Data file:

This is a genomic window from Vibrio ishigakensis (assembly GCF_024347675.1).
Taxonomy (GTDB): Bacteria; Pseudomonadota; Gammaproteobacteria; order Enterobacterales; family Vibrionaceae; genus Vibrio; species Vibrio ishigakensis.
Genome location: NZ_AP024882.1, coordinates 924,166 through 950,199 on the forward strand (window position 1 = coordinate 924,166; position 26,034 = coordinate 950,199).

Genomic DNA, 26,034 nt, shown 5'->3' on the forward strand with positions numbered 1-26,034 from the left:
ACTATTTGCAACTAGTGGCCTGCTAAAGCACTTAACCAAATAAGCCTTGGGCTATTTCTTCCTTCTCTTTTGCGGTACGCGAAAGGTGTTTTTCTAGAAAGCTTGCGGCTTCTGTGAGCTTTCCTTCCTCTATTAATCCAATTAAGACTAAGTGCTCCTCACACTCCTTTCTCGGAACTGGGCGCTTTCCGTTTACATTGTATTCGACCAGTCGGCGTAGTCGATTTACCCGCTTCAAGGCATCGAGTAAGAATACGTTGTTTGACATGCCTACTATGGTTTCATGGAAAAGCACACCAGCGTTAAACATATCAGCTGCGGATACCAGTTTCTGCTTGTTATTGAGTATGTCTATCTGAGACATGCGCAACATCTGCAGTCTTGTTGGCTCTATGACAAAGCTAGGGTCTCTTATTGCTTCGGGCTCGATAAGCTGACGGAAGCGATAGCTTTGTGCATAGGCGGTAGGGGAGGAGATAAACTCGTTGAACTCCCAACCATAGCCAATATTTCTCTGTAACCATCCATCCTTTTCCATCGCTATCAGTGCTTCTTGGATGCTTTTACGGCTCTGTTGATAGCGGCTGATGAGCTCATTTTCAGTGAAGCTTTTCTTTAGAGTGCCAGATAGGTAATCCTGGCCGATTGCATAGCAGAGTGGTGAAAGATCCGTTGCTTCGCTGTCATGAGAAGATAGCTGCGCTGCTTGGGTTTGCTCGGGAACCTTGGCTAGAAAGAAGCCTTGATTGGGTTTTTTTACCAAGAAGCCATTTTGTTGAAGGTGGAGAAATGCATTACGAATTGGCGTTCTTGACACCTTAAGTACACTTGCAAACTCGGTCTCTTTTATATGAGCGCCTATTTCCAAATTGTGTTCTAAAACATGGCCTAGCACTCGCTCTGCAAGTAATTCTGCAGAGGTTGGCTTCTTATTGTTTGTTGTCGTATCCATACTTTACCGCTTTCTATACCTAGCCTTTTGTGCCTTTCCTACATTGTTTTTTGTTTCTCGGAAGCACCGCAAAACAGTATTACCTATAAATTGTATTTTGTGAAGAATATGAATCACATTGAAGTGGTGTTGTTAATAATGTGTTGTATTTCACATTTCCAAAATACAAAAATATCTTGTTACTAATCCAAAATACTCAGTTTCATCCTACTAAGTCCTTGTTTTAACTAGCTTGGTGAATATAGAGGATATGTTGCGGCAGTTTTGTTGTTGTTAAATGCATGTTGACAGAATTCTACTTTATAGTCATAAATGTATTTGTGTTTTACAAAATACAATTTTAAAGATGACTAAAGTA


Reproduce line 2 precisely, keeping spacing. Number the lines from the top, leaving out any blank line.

Taxonomy (GTDB): Bacteria; Pseudomonadota; Gammaproteobacteria; order Enterobacterales; family Vibrionaceae; genus Vibrio; species Vibrio ishigakensis.